Michael Drayton (1563 - 1631 / Warwickshire / England)
Sonnet I: Like an Advent'rous Seafarer
Like an advent'rous seafarer am I,
Who hath some long and dang'rous voyage been,
And, call'd to tell of his discovery,
How far he sail'd, what countries he had seen;
Proceeding from the port whence he put forth,
Shows by his compass how his course he steer'd,
When East, when West, when South, and when by North,
As how the Pole to every place was rear'd,
What capes he doubled, of what Continent,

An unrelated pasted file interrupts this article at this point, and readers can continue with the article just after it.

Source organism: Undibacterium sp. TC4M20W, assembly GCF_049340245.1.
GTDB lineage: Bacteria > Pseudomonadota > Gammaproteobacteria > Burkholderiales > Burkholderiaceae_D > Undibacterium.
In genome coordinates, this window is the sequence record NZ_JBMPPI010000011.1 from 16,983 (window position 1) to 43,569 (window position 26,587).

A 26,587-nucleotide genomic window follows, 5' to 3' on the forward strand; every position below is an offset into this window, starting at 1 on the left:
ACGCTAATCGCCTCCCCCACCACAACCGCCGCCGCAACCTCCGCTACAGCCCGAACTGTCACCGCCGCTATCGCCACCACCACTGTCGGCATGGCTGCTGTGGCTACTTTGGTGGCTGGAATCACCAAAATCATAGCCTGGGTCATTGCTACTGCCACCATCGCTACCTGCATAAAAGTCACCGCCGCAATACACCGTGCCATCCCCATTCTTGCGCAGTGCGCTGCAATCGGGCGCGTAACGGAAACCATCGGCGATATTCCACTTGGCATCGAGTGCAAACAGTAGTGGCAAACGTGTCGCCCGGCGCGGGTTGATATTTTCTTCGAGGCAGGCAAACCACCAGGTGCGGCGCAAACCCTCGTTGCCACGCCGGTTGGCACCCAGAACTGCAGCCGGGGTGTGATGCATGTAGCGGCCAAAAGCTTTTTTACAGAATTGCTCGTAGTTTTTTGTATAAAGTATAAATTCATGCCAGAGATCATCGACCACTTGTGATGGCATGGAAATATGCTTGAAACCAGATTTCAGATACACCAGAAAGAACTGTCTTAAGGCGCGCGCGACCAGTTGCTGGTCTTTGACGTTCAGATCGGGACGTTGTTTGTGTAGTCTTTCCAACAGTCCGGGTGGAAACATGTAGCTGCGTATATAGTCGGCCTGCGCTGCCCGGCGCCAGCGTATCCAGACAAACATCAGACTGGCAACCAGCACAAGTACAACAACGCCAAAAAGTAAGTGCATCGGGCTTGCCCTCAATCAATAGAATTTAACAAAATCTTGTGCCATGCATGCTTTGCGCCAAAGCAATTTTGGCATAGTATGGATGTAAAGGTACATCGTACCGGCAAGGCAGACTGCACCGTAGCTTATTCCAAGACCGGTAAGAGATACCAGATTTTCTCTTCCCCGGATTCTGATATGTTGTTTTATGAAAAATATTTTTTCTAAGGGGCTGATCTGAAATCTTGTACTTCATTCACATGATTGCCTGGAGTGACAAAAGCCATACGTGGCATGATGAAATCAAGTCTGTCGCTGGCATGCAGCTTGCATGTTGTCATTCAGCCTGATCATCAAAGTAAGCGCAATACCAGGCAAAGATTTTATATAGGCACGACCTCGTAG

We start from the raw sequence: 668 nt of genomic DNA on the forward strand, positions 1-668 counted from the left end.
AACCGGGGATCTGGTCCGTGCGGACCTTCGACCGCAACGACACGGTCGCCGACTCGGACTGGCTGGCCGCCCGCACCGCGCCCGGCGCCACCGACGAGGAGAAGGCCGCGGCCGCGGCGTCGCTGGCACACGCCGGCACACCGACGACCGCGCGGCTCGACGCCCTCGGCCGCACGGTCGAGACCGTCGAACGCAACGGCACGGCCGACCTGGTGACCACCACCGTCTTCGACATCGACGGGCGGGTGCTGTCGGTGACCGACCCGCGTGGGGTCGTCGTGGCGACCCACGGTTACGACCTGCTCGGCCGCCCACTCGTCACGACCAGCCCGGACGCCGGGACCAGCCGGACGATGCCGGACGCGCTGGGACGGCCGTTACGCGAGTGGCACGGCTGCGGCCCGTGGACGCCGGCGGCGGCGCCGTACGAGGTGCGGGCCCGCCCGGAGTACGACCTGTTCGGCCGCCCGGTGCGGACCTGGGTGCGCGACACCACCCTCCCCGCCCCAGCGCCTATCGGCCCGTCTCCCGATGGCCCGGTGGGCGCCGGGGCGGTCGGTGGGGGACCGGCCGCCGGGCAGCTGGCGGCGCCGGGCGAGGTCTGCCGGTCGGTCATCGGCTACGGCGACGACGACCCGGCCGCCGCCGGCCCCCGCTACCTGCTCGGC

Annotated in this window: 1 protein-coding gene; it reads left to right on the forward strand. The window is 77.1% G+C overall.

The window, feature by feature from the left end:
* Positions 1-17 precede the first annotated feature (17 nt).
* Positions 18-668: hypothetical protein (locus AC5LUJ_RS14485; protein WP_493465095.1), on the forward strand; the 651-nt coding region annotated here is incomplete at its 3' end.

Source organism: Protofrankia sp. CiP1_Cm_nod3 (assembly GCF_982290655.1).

The gulfs and straits that strangely he had past,
Where most becalm'd, where with foul weather spent,
And on what rocks in peril to be cast:
Thus in my love, Time calls me to relate
My tedious travels and oft-varying fate.
Poet Other Poems
- Endimion and Phoebe (excerpts)
- How Many Paltry Foolish Painted Things
- Idea LI: Calling to mind since first my ...
- Idea LIII: To the River Ancor
- Idea XX: An evil spirit, your beauty, ha...
- Idea XXXVII: Dear, why should you comman...
- Noah's Flood (excerpts)
- Nymphidia, The Court Of Fairy (excerpts)
- Ode to the Cambro-Britons and their Harp...
- Sonnet I: Like an Advent'rous Seafarer
- Sonnet II: My Heart Was Slain
Read this poem in other languages
This poem has not been translated into any other language yet.